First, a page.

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Scientists have created bacteria that feed cancer-fighting immune cells

Scientists have created bacteria that feed cancer-fighting immune cells
The immune system recognizes and destroys all objects that seem foreign, and therefore potentially dangerous. Including immunity fights cancer cells: they mutate and no longer seem familiar to immune cells. T-cells of the immune system approach cancer cells and trigger apoptosis in them - cell death.

Cancer cells, in turn, are able to defend themselves against immune cells. They use a cheat code, a receptor on T cells that triggers their apoptosis. The fact is that T cells during their development can also mutate and become harmful. Therefore, there is a PD1 (programmed cell death) protein in their membrane. PD1 activation blocks T cell function and triggers apoptosis. Through PD1, immunity kills those T cells that become harmful.

Many cancer cells produce and expose PD-L1, a ligand that binds to PD1 and activates it. As a result, PD-L1 suppresses the work of T cells, making tumor cells are resistant to immunity. Since the end of the 20th century, scientists have been developing immunotherapy - a treatment that is supposed to protect immune cells and stimulate their anti-cancer activity. Antibodies for immunotherapy bind to PD-L1 and prevent it from deactivating T cells. Immunotherapy is already being used in patients whose tumors produce a lot of PD-L1. For them, immunotherapy often works better than chemotherapy. And in all patients, immunotherapy improves treatment success when combined with chemotherapy.

But therapy with antibodies against PD-L1 still often loses to cancer. The fact is that the environment next to a rapidly growing tumor is poor in nutrients. Therefore, T cells are starving and lack energy to function normally. Scientists from Switzerland together with colleagues from Cambridge solved this problem with new development. They talked about their work in an article published in Nature in 2021.

Bacteria Help Immunotherapy

Researchers have created a strain of Escherichia coli that uses ammonia. The fact is that an active metabolism not only depletes all nutrients but also produces a lot of cellular waste, especially a lot of ammonia. Ammonia is useless, and in large quantities, it is even harmful. The bacteria that scientists have developed use ammonia to synthesize L-arginine, the amino acid that T cells feed on. To do this, they removed a gene from bacteria that suppress arginine synthesis. And they replaced the usual gene of an enzyme that synthesizes arginine when there is a lack of it, with a variant of the enzyme that produces arginine even when there is a lot of it.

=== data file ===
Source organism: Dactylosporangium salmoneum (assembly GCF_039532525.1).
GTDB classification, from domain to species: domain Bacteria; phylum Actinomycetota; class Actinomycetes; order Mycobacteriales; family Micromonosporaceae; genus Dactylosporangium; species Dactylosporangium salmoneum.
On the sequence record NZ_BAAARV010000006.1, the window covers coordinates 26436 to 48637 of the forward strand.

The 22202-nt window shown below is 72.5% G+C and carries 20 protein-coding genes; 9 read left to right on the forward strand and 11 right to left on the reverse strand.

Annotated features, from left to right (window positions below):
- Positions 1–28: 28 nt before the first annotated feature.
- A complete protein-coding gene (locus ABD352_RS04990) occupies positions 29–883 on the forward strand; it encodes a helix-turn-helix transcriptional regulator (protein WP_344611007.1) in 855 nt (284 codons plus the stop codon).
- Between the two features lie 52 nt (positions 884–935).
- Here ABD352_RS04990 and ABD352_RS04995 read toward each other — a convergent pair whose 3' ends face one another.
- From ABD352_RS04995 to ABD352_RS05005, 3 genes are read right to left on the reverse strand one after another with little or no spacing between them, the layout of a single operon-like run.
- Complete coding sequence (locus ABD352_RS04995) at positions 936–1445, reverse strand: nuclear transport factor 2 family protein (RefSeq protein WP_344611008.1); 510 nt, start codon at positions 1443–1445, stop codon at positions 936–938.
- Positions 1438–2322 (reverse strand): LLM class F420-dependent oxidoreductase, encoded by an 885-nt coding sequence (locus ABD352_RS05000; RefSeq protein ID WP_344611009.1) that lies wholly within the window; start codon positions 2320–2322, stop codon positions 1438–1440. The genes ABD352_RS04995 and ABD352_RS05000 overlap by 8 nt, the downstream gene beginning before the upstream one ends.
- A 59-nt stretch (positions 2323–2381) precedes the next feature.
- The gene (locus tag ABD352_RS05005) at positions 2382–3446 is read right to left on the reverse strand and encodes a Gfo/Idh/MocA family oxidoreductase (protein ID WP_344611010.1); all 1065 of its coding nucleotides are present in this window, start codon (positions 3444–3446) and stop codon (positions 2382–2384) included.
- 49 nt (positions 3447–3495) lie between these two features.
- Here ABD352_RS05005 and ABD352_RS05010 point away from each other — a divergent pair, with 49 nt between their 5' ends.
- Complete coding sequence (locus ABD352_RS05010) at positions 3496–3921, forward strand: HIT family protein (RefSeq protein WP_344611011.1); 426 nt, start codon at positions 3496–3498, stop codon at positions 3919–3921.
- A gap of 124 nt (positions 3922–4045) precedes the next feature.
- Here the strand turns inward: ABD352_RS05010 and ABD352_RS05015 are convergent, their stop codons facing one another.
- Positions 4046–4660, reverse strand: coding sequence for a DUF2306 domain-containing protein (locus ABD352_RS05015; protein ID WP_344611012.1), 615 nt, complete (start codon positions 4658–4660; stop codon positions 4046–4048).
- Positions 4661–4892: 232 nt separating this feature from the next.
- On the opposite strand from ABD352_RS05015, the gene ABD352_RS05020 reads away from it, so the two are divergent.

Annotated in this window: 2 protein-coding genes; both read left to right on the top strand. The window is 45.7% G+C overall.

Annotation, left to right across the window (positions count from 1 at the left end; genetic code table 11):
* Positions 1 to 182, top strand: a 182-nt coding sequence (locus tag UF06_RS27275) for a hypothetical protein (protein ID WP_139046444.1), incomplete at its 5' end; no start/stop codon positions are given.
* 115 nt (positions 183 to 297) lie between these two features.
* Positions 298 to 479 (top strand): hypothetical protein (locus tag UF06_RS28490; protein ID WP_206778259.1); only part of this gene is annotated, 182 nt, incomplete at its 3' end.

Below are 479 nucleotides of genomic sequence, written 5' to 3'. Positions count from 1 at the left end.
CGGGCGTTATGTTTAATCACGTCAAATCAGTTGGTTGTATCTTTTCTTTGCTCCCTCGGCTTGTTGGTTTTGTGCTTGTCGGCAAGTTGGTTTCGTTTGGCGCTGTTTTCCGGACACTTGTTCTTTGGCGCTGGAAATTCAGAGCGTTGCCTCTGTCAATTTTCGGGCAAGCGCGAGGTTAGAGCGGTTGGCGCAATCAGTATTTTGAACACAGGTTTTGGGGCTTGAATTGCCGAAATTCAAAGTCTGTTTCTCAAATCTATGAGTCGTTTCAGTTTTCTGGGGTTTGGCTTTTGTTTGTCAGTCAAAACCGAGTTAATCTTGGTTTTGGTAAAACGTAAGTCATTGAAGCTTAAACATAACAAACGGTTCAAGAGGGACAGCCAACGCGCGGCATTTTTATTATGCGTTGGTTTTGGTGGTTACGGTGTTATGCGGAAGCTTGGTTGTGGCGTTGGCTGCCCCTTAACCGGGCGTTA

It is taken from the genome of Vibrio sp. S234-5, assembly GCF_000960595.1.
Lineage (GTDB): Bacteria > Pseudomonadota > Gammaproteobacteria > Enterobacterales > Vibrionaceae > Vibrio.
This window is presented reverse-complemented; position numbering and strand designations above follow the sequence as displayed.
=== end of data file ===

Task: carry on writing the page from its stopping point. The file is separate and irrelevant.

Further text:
In experiments, scientists colonized tumors of mice with modified bacteria. The colonization of tumors with bacteria increased the local concentration of L-arginine by 14 times. As a result, twice as many T cells arrived there.

As a result of the experiments, the combination of immunotherapy with the colonization of the tumor with bacteria destroyed tumors in 74% of the experimental animals. Immunotherapy, when administered without bacteria, was 44% effective. In addition, it turned out that thanks to the help of bacteria, a more reliable anti-tumor immune memory was formed.

The new method is interesting because if the tumor lies deep and is inaccessible for the injection of bacteria, then it can be administered systemically. In cases where the tumor volume is more than 0.001 ml, the bacteria will reach the destination. However, they will not populate normal organs.

L-Arginine-producing bacteria are so far the only practical way of delivering amino acid delivery. To achieve the same effect, adding L-arginine to food, you will need about 150 g per person every day - this is an almost unattainable amount. And if you inject L-arginine into a tumor, it will quickly diffuse from there.


Canale, Fernando P., et al. "Metabolic modulation of tumours with engineered bacteria for immunotherapy." Nature (2021): 1-5
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